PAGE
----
Understanding and directing electrochemical reactions below the micrometer is a long-standing challenge in electrochemistry. In this respect, electrodeposition using scanning probe microscopy provides an attractive platform, not only for additive nanoscale manufacturing, but also for the investigation of local dynamics such as mass transport and reaction kinetics.
We report on the direct writing of copper nanostructures using an oscillating nanoelectrode operated with an Atomic Force Microscope (AFM) in aqueous solutions. The nanoelectrode is used to locally initiate electrochemistry, while the AFM allows for in-situ probing of the deposited material. We demonstrate the writing of arbitrary structures beyond cluster size with lateral dimensions in the order of the tip radius.
Strikingly, this local writing is only possible in highly dilute electrolytes (~ 1 µM CuSO4). Moreover, we find a profound effect of the dynamic operation of the nanoelectrode on the deposition kinetics.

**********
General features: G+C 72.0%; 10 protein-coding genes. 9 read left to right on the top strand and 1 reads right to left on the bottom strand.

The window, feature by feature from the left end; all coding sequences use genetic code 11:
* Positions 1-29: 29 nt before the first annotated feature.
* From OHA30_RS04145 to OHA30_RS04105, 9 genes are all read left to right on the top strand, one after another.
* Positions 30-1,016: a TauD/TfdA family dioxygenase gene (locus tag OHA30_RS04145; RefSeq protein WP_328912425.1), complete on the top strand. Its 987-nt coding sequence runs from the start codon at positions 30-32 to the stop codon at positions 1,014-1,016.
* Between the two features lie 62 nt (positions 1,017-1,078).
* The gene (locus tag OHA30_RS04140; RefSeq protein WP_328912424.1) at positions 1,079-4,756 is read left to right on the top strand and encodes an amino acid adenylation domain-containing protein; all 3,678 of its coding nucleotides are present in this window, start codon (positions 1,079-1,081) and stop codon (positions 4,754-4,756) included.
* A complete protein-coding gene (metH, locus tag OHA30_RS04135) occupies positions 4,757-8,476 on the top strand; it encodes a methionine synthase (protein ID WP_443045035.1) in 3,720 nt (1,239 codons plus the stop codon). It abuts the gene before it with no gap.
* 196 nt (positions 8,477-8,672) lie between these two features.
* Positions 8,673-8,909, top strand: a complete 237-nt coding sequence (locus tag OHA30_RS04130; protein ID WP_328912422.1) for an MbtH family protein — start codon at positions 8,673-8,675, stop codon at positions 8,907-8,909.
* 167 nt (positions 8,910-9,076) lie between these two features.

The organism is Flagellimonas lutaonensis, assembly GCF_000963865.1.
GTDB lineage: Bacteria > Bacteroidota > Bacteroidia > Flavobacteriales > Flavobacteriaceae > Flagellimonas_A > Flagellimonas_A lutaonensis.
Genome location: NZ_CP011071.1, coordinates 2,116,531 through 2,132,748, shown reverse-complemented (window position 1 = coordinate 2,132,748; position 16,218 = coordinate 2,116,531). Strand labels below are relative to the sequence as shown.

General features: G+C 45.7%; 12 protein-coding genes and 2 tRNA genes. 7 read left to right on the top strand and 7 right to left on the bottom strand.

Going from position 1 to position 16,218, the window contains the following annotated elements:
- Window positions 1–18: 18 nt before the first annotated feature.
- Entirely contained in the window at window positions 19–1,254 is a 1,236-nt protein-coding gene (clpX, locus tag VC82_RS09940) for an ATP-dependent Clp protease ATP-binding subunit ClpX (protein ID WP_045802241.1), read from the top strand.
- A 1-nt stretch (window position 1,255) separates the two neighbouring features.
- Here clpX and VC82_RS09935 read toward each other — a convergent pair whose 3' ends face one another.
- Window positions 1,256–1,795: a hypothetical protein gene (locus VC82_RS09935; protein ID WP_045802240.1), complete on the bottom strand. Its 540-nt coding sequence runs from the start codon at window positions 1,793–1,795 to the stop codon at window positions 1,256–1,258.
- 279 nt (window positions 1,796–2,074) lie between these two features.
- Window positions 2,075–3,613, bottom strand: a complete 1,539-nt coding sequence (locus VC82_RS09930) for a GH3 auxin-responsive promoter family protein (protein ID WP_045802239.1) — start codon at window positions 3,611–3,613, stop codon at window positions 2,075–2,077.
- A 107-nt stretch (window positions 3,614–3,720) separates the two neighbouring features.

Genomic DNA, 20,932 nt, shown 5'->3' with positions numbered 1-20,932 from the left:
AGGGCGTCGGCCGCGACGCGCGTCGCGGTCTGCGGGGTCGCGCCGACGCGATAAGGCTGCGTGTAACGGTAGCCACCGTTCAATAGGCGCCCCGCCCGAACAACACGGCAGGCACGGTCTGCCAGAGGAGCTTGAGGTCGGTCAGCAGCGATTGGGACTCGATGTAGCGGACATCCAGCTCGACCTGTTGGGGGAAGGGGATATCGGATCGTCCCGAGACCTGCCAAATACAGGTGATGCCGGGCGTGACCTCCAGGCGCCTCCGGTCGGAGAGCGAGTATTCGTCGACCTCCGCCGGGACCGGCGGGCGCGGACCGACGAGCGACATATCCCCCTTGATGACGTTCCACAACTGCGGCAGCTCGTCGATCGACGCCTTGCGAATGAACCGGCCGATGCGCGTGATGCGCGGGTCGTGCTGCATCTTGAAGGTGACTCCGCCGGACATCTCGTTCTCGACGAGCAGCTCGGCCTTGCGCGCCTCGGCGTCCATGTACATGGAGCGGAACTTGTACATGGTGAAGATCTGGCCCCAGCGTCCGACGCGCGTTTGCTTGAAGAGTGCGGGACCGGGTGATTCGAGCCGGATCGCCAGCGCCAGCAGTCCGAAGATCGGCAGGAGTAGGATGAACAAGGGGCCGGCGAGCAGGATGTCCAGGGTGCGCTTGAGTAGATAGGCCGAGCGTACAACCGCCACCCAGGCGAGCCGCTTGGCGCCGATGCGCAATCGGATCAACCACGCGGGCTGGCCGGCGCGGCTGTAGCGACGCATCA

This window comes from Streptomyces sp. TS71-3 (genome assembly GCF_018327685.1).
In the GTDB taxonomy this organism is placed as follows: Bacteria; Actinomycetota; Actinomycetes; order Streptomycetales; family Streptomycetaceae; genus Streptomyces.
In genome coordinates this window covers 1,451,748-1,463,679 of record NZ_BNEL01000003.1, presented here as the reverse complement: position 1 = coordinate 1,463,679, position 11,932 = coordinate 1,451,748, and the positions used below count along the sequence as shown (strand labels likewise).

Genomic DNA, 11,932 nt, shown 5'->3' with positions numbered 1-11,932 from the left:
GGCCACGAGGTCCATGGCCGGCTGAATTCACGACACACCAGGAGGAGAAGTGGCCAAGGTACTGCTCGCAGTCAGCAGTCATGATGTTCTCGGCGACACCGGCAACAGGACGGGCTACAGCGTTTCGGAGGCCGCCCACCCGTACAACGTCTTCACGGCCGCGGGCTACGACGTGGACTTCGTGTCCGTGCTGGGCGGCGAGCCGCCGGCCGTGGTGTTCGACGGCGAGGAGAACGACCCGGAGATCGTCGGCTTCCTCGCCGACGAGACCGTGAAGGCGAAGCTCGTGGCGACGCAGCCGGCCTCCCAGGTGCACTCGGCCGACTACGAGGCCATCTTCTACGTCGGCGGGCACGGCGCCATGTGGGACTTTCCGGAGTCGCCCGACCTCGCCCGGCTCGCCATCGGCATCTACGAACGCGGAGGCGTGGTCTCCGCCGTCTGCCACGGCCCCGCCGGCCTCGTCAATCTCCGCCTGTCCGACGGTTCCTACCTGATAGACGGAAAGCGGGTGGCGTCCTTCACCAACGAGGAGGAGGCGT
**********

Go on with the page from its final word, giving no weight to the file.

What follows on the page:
We explain our results by considering the extended screening length and slow charge dynamics of the dilute electrolyte, which allows the nanoelectrode to operate inside, and disturb, the electrical double layer (EDL) at the solid-liquid interface. We visualize these (dis)charging dynamics and their effect on the reaction directly through the electrodeposited structures, and experimentally observe the Debye time of the electrolyte as a threshold value for growth. Furthermore, we show that this threshold time increases as a function of applied potential.
Our results lead us to propose a reaction mechanism based on cyclic charging and discharging of the EDL, which facilitates local electrodeposition through direct electrostatic interaction between ions in the liquid and the nanoelectrode.